Project Lambda Mailing Lists to be Made Public
After long delays involving far too many meetings with lawyers, I am pleased to announce that we are ready to make the JSR-335 EG lists publicly readable. This is a key milestone in the transition to the JCP 2.8 process which offers greater transparency into the evolution of the Java platform.
Two new lists will be created, one for the language specification work, and one for the libraries specification work. Each will have three sublists:
- A list for the expert group. The archives are public, and only the EG members can subscribe and post.
- An observers list - traffic sent to the EG list will be copied here, and anyone can subscribe. EG members may or may not participate on this list, at their choosing.
- A comments list - acting like a suggestion box, comments sent here will be considered for expert group discussion.
There is also a private list for the expert group, which is primarily used for confidential logistical discussions, exchanging personal contact information and so on.
Back in October last year, I wrote about the lack of access to the expert group mailing list of Project lambda, the effort adding closures to JDK 8. Has anything changed? Well of course not.....After years of asking, there still is no publicly readable mailing list for the expert group.
Reaction to the move has been universally positive, with Colebourne himself writing
While I may occasionally be publicly grumpy, it's great to see a positive end result for this JSR. Thanks for making it happen.
Well done to @BrianGoetz et al for getting #jsr335 mailing lists opened up - transparency & openness in #java is good.
Progression towards adopting newer, more transparent, versions of the JCP process has been slow, with so far only a smattering of JSRs, mostly focused on Java EE 7 and reforming the JCP itself, using version 2.8 of the process. It is though good to see some progress, particularly with a specification change as far reaching as lambda expressions could be to the Java language.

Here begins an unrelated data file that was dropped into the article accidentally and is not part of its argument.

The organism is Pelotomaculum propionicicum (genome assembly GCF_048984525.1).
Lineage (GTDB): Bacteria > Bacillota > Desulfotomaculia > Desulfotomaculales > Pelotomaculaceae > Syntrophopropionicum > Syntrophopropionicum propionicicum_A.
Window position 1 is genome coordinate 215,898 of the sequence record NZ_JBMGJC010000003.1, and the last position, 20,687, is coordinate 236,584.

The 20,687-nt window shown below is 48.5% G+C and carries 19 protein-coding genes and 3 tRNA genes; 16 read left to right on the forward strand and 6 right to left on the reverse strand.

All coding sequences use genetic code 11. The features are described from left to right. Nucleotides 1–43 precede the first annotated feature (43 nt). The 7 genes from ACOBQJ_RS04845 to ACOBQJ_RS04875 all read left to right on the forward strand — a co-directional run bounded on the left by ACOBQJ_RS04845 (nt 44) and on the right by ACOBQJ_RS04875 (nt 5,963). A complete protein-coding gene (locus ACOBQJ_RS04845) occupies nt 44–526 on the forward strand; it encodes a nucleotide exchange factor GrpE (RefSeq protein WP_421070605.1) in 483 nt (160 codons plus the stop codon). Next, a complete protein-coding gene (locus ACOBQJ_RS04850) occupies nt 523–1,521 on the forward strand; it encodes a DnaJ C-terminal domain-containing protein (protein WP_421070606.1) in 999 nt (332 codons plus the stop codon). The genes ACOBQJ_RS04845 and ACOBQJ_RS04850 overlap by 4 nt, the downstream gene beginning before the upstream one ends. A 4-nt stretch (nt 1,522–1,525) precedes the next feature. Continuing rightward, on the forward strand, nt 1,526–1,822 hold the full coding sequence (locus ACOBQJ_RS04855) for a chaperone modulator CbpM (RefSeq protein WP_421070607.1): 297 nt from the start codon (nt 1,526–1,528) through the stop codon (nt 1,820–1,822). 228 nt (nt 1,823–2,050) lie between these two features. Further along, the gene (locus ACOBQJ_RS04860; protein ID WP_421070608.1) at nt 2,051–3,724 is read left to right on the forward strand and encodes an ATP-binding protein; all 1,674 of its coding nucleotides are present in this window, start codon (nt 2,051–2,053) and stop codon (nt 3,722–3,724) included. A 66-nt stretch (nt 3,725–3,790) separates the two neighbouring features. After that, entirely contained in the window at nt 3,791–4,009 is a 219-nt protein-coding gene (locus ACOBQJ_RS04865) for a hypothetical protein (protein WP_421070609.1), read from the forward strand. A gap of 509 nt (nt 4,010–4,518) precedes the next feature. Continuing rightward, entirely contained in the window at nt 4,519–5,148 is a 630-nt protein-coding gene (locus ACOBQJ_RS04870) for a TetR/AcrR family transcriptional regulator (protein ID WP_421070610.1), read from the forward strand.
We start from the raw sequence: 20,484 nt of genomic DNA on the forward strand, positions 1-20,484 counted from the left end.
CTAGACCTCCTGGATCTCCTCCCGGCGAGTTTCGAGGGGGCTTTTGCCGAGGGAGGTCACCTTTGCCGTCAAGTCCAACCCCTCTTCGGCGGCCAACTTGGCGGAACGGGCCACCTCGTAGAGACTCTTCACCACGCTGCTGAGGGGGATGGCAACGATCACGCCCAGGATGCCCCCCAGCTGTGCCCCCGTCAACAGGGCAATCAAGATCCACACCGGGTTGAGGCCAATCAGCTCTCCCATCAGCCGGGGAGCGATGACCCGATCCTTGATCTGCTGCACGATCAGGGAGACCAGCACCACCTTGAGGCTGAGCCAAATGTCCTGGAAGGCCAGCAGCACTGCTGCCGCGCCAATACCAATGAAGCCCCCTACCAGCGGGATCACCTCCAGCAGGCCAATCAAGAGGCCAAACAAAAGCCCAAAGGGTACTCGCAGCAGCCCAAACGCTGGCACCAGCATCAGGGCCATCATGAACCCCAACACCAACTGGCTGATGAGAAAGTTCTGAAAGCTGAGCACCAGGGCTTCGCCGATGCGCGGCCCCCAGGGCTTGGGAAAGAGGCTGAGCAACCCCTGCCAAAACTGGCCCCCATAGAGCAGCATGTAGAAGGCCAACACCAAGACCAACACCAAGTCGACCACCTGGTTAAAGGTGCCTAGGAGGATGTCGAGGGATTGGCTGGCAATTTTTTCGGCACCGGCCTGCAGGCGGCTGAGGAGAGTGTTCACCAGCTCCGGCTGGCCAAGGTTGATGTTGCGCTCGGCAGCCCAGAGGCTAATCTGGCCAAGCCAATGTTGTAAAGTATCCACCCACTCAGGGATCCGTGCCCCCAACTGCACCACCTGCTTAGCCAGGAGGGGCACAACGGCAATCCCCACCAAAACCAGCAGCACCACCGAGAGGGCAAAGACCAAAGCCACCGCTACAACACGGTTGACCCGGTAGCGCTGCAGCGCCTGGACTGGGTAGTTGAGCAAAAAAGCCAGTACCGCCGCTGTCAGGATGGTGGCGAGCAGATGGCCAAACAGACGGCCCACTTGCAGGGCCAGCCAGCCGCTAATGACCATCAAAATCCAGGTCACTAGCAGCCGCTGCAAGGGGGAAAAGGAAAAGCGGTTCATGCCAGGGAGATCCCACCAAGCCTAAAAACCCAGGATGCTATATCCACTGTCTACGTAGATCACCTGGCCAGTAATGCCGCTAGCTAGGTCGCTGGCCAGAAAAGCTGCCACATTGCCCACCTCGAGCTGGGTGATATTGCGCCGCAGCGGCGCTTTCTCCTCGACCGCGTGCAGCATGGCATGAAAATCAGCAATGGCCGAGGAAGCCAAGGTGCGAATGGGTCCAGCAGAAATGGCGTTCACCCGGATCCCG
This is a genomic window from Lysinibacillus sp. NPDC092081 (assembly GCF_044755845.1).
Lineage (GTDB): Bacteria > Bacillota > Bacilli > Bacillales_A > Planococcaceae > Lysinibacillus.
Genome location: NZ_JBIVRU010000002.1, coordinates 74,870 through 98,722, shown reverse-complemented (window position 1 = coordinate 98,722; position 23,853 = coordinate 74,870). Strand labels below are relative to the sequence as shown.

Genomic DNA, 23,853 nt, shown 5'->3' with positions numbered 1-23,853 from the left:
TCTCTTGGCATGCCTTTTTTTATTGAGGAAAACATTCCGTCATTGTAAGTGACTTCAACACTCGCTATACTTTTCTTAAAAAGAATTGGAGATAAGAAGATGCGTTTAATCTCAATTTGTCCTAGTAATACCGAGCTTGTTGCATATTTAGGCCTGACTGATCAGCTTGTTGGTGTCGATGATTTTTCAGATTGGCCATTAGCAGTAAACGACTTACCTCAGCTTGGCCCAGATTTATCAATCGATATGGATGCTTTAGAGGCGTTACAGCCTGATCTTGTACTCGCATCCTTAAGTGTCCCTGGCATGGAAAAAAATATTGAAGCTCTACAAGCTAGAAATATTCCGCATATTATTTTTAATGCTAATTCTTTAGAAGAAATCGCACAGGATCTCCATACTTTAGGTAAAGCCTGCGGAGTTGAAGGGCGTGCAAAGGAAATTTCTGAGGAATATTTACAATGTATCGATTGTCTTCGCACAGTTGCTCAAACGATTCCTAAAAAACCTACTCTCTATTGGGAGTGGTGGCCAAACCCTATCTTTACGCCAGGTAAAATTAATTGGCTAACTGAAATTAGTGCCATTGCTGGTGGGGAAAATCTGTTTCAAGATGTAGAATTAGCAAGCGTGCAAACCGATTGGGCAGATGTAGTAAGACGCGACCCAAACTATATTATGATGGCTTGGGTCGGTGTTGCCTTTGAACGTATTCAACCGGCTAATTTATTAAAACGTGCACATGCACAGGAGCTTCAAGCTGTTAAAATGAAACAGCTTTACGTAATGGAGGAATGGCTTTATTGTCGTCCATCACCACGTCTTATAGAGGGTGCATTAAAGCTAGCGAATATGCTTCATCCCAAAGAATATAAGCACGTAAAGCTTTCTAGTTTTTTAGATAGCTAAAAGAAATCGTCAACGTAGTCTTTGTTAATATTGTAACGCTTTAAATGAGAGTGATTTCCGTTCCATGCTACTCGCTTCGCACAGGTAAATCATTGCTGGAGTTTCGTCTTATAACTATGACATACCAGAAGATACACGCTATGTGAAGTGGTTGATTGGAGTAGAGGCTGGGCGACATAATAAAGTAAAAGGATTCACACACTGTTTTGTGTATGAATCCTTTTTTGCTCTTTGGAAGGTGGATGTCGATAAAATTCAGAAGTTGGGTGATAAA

Is this a bureaucratic ceremony of the stalinist soviet union or what?
Oracle has (perhaps quite unexpectedly!) been driving a campaign to open up the JCP, get transparency into the process, etc. This was started in JSR-348: jcp.org/en/jsr/detail?id=348
While Brian says that he had lots of meetings with lawyers, it's worth noting that it was Oracle pushing for the openness, and the obstacles to opening up the process were mostly external to Oracle -- including at least one party that was publicly bashing Oracle while privately blocking the mailing lists from being made public.
While I don't know that this story is worth headlining on InfoQ.com, it is actually a very positive sign of progress in getting better transparency into the JCP, and yet another sign that Oracle is acting as a responsible steward of Java. There's still lots of work to be done, and the successful delivery of Java SE 8 and Java EE 7 is only part of the picture.
(Working at Oracle but these are my own personal opinions.)
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